And so, as I mentioned earlier, they're having to take loans from the government, adding to their debt load that was already pretty substantial to begin with. So those hospitals that are on the municipalities’ balance sheets are going to pull those municipalities down and probably create some filings as well. And finally, the revenue side for these municipalities is going to be hit with the tax base. A lot of companies are not going to be able to pay their taxes. A lot of people will be looking for tax breaks, and to the extent that their taxes that are based on sales, a lot of sales have fallen off pretty substantially. So you can already see a perfect storm of increased expenses and lower revenues on an already stressed economy for a lot of these municipalities. So, I believe there will be several chapter 9s in the next 12 to 18 months.

Morgan

That makes sense. I've read in some of the industry publications, some questions about whether or not companies can file for bankruptcy while simultaneously collecting federal stimulus funds. Do you all have any input or information on that?

Eric

That's a great question. Especially for us bankruptcy geeks because it's kind of a hot topic right now. There have been some conflicting rulings. So Judge David Jones, a bankruptcy judge in the Southern District in Houston, recently entered an injunction prohibiting the SBA from denying a loan to a chapter 11 debtor. There are at least two other decisions, one of which came out this morning, that are exactly the opposite. So this is definitely a very interesting topic that's going to have to get played out probably in the court of appeals.

Morgan

It seems like, in so many facets of what's going on right now, everyone's sort of learning as they go, and there are going to be a variety of different decisions made out there depending on interpretation. So I think this will continue to evolve over the coming months. It seems like, not long ago, we were facing another economic downturn, but it was very different in a lot of ways back in the 2008-2009 timeframe. What lessons can we take from that situation or other economic downturns, and what are the similarities and differences? Jesse, maybe you can take that one.

Jesse

The Great Recession was caused by a real estate bubble that left investors all over the world with housing collateral that was effectively worthless. All lending stopped and the banks spent the next five years liquidating houses at huge losses. The banks were having to reserve monies against these bad loans and it basically just stopped the banks dead in their tracks. There was no real estate lending going on at all. Today, pre-COVID-19, we didn't have that. The economy was pretty robust except for some isolated industries. Oil and gas has been talked about. Interest rates today are at an all-time low. People were doing deals pre-COVID-19 and banks had all the money in the world to fund the deals. Everybody was excited about the next couple of years. Today, the banks still want to fund the transactions and the banks have plenty of money. The problem is no one is able to do anything because of the stay at home orders. The fundamentals of the economy still exist. The real question is whether folks jump back in or cautiously remain on the sidelines before making further investments. The longer folks wait, the worse the economy will get, resulting in more bankruptcies. That's the great uncertainty. How long is this going to go on?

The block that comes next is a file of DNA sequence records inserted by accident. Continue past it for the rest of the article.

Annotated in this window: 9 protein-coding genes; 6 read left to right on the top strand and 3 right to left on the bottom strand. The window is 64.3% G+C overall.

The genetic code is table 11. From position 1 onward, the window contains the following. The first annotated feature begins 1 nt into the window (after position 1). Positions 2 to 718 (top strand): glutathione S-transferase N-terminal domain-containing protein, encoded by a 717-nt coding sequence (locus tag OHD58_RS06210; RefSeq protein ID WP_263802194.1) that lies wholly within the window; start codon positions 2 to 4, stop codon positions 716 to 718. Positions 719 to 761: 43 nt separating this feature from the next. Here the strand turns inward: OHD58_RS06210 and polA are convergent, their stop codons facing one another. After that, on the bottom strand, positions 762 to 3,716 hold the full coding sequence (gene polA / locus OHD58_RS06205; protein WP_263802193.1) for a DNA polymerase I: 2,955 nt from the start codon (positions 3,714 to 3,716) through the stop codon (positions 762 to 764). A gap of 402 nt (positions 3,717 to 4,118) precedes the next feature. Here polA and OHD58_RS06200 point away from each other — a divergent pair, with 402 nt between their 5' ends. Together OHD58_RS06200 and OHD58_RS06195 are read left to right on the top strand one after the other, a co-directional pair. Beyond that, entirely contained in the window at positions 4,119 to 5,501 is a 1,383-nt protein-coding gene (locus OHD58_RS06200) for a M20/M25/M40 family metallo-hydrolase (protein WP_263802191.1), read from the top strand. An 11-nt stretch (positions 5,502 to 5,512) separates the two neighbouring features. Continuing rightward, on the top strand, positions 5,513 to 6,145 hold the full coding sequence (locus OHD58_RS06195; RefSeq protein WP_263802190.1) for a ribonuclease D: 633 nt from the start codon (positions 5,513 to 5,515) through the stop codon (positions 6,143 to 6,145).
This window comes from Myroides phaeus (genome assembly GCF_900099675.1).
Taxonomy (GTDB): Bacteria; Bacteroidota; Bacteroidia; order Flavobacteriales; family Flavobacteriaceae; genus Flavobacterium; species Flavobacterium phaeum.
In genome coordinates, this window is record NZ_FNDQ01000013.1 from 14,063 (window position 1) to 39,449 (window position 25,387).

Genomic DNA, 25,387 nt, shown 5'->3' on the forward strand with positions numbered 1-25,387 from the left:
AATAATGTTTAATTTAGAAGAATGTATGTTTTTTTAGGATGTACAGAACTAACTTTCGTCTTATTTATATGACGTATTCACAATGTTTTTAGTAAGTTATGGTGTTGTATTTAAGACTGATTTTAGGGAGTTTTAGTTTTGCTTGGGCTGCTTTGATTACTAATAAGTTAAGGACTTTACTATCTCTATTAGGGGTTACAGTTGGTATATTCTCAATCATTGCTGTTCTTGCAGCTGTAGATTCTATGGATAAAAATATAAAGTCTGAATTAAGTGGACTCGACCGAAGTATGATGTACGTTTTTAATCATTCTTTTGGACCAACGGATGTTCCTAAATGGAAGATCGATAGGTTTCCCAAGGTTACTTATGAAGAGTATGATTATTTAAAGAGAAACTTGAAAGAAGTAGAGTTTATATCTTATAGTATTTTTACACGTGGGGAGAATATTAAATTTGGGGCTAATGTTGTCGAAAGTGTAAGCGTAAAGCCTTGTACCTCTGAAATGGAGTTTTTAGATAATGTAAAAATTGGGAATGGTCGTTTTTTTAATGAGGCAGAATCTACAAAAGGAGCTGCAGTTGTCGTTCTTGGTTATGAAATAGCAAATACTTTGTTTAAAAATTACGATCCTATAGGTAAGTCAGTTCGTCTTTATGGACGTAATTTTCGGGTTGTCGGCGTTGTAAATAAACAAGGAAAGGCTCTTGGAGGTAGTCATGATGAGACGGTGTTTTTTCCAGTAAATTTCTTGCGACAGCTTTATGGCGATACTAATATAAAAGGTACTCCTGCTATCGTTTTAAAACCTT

Morgan

John or Eric, anything to add?

John

I think there is a silver lining when you compare this to 2008. It was kind of a build-up. It had to flush through the system. It was a true economic recalibration. I don't think that's what this. It could end up there, as Jesse said, if people stay on the sidelines too long. But just as easily, there could be, once there's a vaccine and people feel like they can get back out there. The entrepreneurs will look at this and they'll see deals, and the deals will drive a lot of economic activity. The strong will get in there and buy. It'll be a buyer's market and I can see a situation, maybe it's not a V, but it may be a U. I don't know if that's the right terminology, but it's not going to go on for five years as we try to muddle through. My prediction would be the fundamentals were pretty strong. I think that once things sort themselves out - and it may have to wait on a vaccine - I think you'll see an an uptick, and I think the recovery will be pretty strong.

Eric